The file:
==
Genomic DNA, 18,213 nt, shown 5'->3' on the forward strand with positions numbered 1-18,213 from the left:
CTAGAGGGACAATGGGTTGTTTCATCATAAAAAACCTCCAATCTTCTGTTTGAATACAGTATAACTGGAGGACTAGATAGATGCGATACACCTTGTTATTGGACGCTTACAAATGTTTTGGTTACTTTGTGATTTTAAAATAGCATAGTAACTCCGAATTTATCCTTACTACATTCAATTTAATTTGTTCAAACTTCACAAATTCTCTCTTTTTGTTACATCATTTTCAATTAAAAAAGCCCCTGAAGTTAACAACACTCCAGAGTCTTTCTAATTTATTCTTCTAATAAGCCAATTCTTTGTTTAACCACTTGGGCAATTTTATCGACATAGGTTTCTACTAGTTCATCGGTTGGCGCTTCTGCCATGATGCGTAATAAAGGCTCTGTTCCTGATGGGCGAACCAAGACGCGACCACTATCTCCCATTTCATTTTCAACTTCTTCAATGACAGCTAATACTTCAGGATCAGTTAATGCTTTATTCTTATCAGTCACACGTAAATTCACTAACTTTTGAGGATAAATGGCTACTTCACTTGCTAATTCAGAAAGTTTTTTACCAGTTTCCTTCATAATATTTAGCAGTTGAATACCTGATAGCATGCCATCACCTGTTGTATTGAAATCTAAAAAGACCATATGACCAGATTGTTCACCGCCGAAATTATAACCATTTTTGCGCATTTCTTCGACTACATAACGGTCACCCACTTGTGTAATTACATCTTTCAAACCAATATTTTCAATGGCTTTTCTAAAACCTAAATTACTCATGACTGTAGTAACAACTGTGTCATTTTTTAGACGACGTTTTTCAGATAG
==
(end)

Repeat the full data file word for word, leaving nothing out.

Genomic DNA, 18,213 nt, shown 5'->3' on the forward strand with positions numbered 1-18,213 from the left:
CTAGAGGGACAATGGGTTGTTTCATCATAAAAAACCTCCAATCTTCTGTTTGAATACAGTATAACTGGAGGACTAGATAGATGCGATACACCTTGTTATTGGACGCTTACAAATGTTTTGGTTACTTTGTGATTTTAAAATAGCATAGTAACTCCGAATTTATCCTTACTACATTCAATTTAATTTGTTCAAACTTCACAAATTCTCTCTTTTTGTTACATCATTTTCAATTAAAAAAGCCCCTGAAGTTAACAACACTCCAGAGTCTTTCTAATTTATTCTTCTAATAAGCCAATTCTTTGTTTAACCACTTGGGCAATTTTATCGACATAGGTTTCTACTAGTTCATCGGTTGGCGCTTCTGCCATGATGCGTAATAAAGGCTCTGTTCCTGATGGGCGAACCAAGACGCGACCACTATCTCCCATTTCATTTTCAACTTCTTCAATGACAGCTAATACTTCAGGATCAGTTAATGCTTTATTCTTATCAGTCACACGTAAATTCACTAACTTTTGAGGATAAATGGCTACTTCACTTGCTAATTCAGAAAGTTTTTTACCAGTTTCCTTCATAATATTTAGCAGTTGAATACCTGATAGCATGCCATCACCTGTTGTATTGAAATCTAAAAAGACCATATGACCAGATTGTTCACCGCCGAAATTATAACCATTTTTGCGCATTTCTTCGACTACATAACGGTCACCCACTTGTGTAATTACATCTTTCAAACCAATATTTTCAATGGCTTTTCTAAAACCTAAATTACTCATGACTGTAGTAACAACTGTGTCATTTTTTAGACGACGTTTTTCAGATAG